If DUGES were to change its name to the Feminist Society, the floodgates might indeed be opened, but it would only serve to bring freshwater into Trinity’s seemingly dying debate.

The truth is that the great majority of societies would not bother taking political stances on controversial issues because they would only do harm to themselves. For example, if DU Gamers, the Metafizz, or even the Phil decided to take a political stance on a certain issue, they would only be disenchanting some of their members and lose participation as a result.

What is really going to end up happening is that Trinity will have a couple of societies who will provide a positive contribution to debate on campus. Just look at Students for Justice in Palestine Dublin or Students for Life Dublin. Both of them are groups made up of Trinity students who are extremely active both on campus and on social media all year long without being official societies. Apart from these two groups, there are other potential societies (such as the Libertarian Society) which are currently collecting signatures and will soon be asking for the CSC’s approval to become official societies. We, as Trinity students, should be welcoming the formation of these societies regardless of our political beliefs.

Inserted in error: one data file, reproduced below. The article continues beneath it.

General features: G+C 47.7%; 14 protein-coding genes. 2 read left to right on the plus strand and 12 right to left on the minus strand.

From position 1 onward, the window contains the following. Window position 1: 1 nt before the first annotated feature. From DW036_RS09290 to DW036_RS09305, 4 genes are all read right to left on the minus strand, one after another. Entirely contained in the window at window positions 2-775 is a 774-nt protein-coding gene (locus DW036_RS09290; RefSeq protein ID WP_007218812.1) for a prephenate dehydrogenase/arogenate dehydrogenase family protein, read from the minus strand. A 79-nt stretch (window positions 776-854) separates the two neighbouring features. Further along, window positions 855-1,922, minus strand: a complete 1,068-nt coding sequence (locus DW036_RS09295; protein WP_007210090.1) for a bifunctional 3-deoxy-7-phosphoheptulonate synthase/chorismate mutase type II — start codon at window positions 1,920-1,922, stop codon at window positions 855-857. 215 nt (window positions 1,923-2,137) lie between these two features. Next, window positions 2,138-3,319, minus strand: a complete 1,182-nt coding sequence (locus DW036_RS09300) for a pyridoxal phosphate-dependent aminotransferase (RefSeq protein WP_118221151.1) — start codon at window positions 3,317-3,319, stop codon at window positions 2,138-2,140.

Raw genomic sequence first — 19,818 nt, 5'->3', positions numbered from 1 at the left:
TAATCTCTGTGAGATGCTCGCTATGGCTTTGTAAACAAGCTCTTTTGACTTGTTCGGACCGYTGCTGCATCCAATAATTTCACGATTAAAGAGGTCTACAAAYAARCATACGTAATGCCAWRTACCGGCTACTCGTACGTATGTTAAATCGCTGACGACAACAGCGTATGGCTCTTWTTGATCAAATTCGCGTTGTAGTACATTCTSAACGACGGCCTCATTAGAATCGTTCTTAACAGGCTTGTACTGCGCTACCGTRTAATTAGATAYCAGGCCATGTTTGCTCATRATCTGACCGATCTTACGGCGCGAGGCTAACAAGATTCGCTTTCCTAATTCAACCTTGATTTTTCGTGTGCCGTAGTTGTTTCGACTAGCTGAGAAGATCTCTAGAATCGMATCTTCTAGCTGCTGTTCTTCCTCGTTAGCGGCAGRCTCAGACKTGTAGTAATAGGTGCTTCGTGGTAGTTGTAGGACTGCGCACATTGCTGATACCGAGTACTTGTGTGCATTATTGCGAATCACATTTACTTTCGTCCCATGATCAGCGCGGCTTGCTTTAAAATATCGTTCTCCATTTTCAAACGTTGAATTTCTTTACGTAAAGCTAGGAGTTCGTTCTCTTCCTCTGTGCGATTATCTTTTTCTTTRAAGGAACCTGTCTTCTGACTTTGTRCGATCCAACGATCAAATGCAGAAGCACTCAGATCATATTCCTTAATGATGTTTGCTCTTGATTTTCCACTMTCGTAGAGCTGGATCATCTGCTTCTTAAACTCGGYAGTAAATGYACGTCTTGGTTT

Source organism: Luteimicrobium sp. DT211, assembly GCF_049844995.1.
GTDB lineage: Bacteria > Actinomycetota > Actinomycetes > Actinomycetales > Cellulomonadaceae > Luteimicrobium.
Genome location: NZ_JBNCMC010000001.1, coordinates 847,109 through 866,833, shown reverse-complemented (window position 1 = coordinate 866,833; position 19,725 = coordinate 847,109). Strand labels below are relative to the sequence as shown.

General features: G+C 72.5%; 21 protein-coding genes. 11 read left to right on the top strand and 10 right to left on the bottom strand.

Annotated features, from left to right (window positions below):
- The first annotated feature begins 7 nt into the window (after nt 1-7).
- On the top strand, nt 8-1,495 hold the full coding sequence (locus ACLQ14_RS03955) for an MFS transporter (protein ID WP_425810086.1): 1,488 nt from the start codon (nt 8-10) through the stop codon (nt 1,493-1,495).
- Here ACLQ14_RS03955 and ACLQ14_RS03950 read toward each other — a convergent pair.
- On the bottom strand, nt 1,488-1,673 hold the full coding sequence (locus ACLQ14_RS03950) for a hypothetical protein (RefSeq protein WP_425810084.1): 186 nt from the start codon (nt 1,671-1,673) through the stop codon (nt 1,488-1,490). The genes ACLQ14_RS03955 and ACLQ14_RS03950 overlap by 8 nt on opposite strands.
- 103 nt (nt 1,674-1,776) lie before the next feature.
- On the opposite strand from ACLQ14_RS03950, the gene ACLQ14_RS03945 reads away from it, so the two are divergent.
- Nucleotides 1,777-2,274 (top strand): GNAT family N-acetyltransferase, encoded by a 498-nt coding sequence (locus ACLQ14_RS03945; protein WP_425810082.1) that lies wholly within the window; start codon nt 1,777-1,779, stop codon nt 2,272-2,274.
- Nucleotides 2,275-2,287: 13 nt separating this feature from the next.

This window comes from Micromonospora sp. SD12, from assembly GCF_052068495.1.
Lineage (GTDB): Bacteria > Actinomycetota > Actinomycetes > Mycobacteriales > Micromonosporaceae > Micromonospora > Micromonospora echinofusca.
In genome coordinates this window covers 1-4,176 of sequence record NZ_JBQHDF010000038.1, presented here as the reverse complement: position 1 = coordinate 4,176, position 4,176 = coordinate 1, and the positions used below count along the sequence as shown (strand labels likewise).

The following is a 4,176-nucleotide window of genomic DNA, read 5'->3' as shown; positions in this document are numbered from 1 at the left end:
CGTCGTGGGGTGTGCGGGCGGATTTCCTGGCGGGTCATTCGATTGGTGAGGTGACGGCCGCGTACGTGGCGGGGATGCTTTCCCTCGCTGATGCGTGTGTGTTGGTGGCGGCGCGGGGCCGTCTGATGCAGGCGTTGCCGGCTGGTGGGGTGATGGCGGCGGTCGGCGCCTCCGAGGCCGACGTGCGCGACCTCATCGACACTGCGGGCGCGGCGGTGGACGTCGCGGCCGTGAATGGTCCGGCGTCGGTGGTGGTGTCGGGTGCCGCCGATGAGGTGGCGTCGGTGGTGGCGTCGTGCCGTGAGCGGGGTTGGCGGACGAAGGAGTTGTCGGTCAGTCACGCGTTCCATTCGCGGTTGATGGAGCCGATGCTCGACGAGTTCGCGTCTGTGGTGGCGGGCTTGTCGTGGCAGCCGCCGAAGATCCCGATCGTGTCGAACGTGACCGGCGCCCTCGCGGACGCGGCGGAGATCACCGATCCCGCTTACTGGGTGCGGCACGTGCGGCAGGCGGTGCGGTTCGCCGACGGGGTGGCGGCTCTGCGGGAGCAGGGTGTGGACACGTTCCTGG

The Treasurer of DUGES, Aoife Stephens, spoke in favour of the motion. “The society is its members and the members have voted unanimously in favour of this change.” This is where we come to the CSC’s main problem. It doesn’t matter if you have more than a hundred committed students willing to start a society or even if all of your members vote “unanimously” to change the name of their own society. You can’t start a political society or change the name of your society if the council does not approve.

If the CSC already provides overtly political societies with funding, why can’t they provide funding to other societies who hold distinct political views?

If their argument centres on not having the resources to fund more societies, they would have to realise that not all students are looking for some sort of subsidising. That being said, it may be a good idea to have an alternative route for students who wish to form an official society and have Trinity’s name but who do not require monetary aid. Being “too political” should not be an obstacle for this to happen.

A truly liberal atmosphere in Trinity can only exist if the very institutions that compose it are genuinely democratic and encouraging of debate. In the words of Trinity’s Vice-Provost Prof. Chris Morash, “if we want to belong to a community founded on rational decision-making, there is a fundamental right that everyone in Trinity needs to embrace in the months ahead: the right of those with whom we disagree to be heard fairly.” By allowing societies to adopt political stances the CSC can embrace this fundamental right.

As students of a university with a long standing tradition of political debate, we deserve a better CSC.   

 

The opinions expressed in this article are those of the author and do not necessarily reflect the views of the Burkean Journal.